• H02M3/00Conversion of dc power input into dc power output
    • H02M3/22Conversion of dc power input into dc power output with intermediate conversion into ac
    • H02M3/24Conversion of dc power input into dc power output with intermediate conversion into ac by static converters
    • H02M3/28Conversion of dc power input into dc power output with intermediate conversion into ac by static converters using discharge tubes with control electrode or semiconductor devices with control electrode to produce the intermediate ac
    • H02M3/325Conversion of dc power input into dc power output with intermediate conversion into ac by static converters using discharge tubes with control electrode or semiconductor devices with control electrode to produce the intermediate ac using devices of a triode or a transistor type requiring continuous application of a control signal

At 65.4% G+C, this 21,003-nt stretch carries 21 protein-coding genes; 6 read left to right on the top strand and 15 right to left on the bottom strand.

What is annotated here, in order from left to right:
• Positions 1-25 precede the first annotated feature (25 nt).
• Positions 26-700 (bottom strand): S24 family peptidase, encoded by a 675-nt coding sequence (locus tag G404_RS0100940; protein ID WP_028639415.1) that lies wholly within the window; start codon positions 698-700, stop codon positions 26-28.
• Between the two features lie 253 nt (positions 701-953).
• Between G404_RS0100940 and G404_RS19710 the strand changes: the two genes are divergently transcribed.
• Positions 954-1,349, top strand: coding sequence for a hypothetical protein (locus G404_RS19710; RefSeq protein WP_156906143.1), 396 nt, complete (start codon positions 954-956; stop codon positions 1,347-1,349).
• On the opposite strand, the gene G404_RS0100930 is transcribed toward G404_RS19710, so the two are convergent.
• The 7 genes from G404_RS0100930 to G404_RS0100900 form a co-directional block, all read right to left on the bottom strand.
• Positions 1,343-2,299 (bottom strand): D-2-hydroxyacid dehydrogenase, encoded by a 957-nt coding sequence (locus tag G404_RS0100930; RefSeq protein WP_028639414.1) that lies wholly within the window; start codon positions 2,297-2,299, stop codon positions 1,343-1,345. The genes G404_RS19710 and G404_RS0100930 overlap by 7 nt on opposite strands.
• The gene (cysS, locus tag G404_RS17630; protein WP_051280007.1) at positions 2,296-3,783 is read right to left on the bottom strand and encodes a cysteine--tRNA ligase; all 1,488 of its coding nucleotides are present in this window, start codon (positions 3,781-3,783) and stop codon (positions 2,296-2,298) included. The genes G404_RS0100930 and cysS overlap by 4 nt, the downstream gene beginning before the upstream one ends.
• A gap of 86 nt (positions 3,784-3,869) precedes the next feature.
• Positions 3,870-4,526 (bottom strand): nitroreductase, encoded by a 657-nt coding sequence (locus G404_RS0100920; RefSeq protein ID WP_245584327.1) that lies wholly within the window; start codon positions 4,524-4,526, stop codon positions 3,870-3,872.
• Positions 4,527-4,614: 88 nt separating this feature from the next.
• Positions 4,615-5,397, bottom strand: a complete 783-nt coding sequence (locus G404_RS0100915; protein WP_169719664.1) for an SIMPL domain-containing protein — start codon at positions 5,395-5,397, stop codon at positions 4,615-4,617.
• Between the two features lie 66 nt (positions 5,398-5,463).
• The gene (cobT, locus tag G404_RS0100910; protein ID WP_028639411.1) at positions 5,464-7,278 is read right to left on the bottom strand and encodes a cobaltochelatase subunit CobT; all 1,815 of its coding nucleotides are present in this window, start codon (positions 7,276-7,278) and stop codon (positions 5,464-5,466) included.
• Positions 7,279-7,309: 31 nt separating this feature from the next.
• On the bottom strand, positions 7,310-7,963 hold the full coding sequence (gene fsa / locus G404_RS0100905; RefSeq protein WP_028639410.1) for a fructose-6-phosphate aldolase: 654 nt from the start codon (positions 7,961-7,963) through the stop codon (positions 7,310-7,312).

• H02M3/335Conversion of dc power input into dc power output with intermediate conversion into ac by static converters using discharge tubes with control electrode or semiconductor devices with control electrode to produce the intermediate ac using devices of a triode or a transistor type requiring continuous application of a control signal using semiconductor devices only
    • H02M3/33538Conversion of dc power input into dc power output with intermediate conversion into ac by static converters using discharge tubes with control electrode or semiconductor devices with control electrode to produce the intermediate ac using devices of a triode or a transistor type requiring continuous application of a control signal using semiconductor devices only of the forward type